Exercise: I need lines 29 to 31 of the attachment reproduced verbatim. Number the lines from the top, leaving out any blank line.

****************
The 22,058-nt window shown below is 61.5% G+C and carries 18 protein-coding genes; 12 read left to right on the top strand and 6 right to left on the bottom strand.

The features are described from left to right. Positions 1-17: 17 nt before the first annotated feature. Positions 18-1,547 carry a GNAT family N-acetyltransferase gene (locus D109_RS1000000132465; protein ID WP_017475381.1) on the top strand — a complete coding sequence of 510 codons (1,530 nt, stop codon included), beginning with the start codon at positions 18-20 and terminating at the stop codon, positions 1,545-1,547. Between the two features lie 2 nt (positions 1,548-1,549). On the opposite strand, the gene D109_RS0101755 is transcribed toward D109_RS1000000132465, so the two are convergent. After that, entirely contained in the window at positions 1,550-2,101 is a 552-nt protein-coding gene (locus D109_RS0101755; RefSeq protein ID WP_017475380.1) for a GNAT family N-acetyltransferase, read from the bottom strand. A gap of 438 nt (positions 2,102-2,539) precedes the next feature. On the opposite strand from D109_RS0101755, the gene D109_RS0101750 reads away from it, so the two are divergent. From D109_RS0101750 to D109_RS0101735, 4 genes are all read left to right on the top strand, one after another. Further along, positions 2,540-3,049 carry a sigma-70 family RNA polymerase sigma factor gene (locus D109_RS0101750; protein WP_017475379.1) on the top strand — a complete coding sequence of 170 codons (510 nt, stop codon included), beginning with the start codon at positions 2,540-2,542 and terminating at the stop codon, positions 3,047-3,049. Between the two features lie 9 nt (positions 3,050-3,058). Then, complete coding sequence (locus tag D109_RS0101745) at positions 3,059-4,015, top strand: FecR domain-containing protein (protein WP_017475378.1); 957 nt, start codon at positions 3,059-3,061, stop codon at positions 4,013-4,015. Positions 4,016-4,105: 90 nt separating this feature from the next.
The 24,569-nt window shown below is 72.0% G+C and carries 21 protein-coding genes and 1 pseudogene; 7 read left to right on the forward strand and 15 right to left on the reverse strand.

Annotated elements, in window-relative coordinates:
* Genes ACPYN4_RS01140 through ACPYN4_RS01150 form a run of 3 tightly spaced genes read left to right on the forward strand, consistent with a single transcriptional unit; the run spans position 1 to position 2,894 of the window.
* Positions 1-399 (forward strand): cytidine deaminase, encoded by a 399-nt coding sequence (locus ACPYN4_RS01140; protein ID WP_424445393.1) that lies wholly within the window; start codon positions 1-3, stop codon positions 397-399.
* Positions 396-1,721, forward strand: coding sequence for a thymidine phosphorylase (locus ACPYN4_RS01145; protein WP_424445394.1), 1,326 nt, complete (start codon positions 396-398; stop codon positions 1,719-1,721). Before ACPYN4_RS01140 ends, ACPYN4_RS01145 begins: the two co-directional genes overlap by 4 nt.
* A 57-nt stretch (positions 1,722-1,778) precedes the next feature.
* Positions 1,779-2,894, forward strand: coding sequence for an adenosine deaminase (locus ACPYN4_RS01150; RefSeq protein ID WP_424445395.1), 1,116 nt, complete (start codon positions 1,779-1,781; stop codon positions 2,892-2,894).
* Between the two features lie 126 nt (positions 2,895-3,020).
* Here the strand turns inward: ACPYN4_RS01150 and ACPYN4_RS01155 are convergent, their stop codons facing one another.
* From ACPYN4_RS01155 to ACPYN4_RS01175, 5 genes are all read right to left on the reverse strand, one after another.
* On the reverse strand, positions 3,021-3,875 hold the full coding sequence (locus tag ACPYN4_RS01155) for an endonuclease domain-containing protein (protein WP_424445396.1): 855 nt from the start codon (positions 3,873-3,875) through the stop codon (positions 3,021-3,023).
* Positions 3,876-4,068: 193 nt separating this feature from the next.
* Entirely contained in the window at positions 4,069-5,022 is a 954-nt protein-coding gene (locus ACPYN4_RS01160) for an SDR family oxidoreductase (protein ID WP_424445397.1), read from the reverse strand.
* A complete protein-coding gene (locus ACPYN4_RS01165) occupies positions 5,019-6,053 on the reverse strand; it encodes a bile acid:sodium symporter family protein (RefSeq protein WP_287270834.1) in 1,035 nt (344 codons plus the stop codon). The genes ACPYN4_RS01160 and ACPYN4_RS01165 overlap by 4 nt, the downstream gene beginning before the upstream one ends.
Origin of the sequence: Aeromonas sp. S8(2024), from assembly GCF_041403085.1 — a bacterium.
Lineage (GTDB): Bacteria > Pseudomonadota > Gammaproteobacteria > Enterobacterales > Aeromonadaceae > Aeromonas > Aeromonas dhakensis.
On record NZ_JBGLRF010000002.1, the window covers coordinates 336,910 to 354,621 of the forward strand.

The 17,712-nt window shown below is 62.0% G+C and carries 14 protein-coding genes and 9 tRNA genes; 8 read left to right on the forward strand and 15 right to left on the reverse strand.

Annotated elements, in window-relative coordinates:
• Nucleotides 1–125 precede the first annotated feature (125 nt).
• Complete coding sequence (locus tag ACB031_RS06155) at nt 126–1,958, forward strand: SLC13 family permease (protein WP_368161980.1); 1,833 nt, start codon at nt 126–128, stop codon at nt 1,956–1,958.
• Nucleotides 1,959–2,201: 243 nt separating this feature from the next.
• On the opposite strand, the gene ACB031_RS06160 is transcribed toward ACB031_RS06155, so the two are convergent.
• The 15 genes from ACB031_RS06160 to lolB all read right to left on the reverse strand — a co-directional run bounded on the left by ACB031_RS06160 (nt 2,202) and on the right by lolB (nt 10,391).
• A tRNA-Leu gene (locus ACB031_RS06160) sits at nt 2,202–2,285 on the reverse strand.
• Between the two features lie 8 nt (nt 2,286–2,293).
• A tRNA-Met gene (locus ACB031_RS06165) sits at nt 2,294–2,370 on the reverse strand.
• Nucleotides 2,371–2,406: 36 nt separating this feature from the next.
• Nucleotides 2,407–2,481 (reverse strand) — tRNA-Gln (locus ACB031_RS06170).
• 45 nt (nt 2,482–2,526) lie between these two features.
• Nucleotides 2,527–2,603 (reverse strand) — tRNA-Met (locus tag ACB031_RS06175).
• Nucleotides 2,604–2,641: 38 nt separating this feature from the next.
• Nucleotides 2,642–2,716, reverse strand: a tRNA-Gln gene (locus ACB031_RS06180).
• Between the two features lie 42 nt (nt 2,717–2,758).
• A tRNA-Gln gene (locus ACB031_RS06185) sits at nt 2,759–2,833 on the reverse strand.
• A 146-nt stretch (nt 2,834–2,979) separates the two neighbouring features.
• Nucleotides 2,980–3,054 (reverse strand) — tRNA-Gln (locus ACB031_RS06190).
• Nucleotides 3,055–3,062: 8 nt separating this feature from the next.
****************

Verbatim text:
• A tRNA-Met gene (locus ACB031_RS06165) sits at nt 2,294–2,370 on the reverse strand.
• Nucleotides 2,371–2,406: 36 nt separating this feature from the next.
• Nucleotides 2,407–2,481 (reverse strand) — tRNA-Gln (locus ACB031_RS06170).